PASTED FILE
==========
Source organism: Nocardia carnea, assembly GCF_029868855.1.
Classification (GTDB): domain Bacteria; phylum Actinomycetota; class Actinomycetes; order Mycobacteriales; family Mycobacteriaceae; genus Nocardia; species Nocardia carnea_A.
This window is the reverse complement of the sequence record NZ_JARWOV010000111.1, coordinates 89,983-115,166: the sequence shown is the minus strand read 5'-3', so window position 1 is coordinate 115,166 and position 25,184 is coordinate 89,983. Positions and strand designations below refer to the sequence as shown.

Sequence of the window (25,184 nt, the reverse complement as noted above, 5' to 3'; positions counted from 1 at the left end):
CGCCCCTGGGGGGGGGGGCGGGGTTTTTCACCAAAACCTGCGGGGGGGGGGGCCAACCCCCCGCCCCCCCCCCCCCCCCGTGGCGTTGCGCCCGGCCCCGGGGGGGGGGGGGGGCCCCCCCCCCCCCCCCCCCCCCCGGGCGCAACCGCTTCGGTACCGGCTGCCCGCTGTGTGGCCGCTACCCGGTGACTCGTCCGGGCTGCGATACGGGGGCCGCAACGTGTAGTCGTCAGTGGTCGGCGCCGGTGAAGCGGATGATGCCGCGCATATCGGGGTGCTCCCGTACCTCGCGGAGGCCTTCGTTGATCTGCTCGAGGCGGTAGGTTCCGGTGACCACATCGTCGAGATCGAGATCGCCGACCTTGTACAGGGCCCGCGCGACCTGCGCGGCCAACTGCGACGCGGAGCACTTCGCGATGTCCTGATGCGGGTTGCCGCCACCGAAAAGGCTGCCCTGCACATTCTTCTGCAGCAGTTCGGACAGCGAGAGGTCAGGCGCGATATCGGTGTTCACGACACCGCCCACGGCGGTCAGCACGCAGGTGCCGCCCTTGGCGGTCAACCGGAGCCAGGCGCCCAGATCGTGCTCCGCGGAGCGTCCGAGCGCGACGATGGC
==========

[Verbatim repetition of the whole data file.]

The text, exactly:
Source organism: Nocardia carnea, assembly GCF_029868855.1.
Classification (GTDB): domain Bacteria; phylum Actinomycetota; class Actinomycetes; order Mycobacteriales; family Mycobacteriaceae; genus Nocardia; species Nocardia carnea_A.
This window is the reverse complement of the sequence record NZ_JARWOV010000111.1, coordinates 89,983-115,166: the sequence shown is the minus strand read 5'-3', so window position 1 is coordinate 115,166 and position 25,184 is coordinate 89,983. Positions and strand designations below refer to the sequence as shown.

Sequence of the window (25,184 nt, the reverse complement as noted above, 5' to 3'; positions counted from 1 at the left end):
CGCCCCTGGGGGGGGGGGCGGGGTTTTTCACCAAAACCTGCGGGGGGGGGGGCCAACCCCCCGCCCCCCCCCCCCCCCCGTGGCGTTGCGCCCGGCCCCGGGGGGGGGGGGGGGCCCCCCCCCCCCCCCCCCCCCCCGGGCGCAACCGCTTCGGTACCGGCTGCCCGCTGTGTGGCCGCTACCCGGTGACTCGTCCGGGCTGCGATACGGGGGCCGCAACGTGTAGTCGTCAGTGGTCGGCGCCGGTGAAGCGGATGATGCCGCGCATATCGGGGTGCTCCCGTACCTCGCGGAGGCCTTCGTTGATCTGCTCGAGGCGGTAGGTTCCGGTGACCACATCGTCGAGATCGAGATCGCCGACCTTGTACAGGGCCCGCGCGACCTGCGCGGCCAACTGCGACGCGGAGCACTTCGCGATGTCCTGATGCGGGTTGCCGCCACCGAAAAGGCTGCCCTGCACATTCTTCTGCAGCAGTTCGGACAGCGAGAGGTCAGGCGCGATATCGGTGTTCACGACACCGCCCACGGCGGTCAGCACGCAGGTGCCGCCCTTGGCGGTCAACCGGAGCCAGGCGCCCAGATCGTGCTCCGCGGAGCGTCCGAGCGCGACGATGGC